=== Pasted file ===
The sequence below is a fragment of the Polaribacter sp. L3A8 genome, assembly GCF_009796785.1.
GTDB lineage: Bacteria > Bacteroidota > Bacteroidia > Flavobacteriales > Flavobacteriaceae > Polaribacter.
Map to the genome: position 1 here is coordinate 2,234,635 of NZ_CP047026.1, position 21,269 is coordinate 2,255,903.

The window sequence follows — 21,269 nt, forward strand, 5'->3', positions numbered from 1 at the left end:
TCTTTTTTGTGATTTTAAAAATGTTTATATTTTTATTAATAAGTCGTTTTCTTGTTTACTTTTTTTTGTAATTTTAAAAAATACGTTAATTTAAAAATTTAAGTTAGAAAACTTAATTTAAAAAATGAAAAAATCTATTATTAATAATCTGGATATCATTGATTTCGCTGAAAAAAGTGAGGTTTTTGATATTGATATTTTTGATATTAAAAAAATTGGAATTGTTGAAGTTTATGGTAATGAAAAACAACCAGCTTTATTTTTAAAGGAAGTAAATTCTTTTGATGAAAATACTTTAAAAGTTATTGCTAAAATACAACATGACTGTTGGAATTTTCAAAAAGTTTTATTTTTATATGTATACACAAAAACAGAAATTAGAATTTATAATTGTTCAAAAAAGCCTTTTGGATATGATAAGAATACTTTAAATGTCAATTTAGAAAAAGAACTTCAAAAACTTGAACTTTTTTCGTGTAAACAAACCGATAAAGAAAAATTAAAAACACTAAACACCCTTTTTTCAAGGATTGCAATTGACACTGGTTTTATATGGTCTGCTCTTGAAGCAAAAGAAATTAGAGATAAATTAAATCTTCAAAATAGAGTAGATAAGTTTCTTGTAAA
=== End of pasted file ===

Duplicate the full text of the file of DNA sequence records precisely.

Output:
The sequence below is a fragment of the Polaribacter sp. L3A8 genome, assembly GCF_009796785.1.
GTDB lineage: Bacteria > Bacteroidota > Bacteroidia > Flavobacteriales > Flavobacteriaceae > Polaribacter.
Map to the genome: position 1 here is coordinate 2,234,635 of NZ_CP047026.1, position 21,269 is coordinate 2,255,903.

The window sequence follows — 21,269 nt, forward strand, 5'->3', positions numbered from 1 at the left end:
TCTTTTTTGTGATTTTAAAAATGTTTATATTTTTATTAATAAGTCGTTTTCTTGTTTACTTTTTTTTGTAATTTTAAAAAATACGTTAATTTAAAAATTTAAGTTAGAAAACTTAATTTAAAAAATGAAAAAATCTATTATTAATAATCTGGATATCATTGATTTCGCTGAAAAAAGTGAGGTTTTTGATATTGATATTTTTGATATTAAAAAAATTGGAATTGTTGAAGTTTATGGTAATGAAAAACAACCAGCTTTATTTTTAAAGGAAGTAAATTCTTTTGATGAAAATACTTTAAAAGTTATTGCTAAAATACAACATGACTGTTGGAATTTTCAAAAAGTTTTATTTTTATATGTATACACAAAAACAGAAATTAGAATTTATAATTGTTCAAAAAAGCCTTTTGGATATGATAAGAATACTTTAAATGTCAATTTAGAAAAAGAACTTCAAAAACTTGAACTTTTTTCGTGTAAACAAACCGATAAAGAAAAATTAAAAACACTAAACACCCTTTTTTCAAGGATTGCAATTGACACTGGTTTTATATGGTCTGCTCTTGAAGCAAAAGAAATTAGAGATAAATTAAATCTTCAAAATAGAGTAGATAAGTTTCTTGTAAA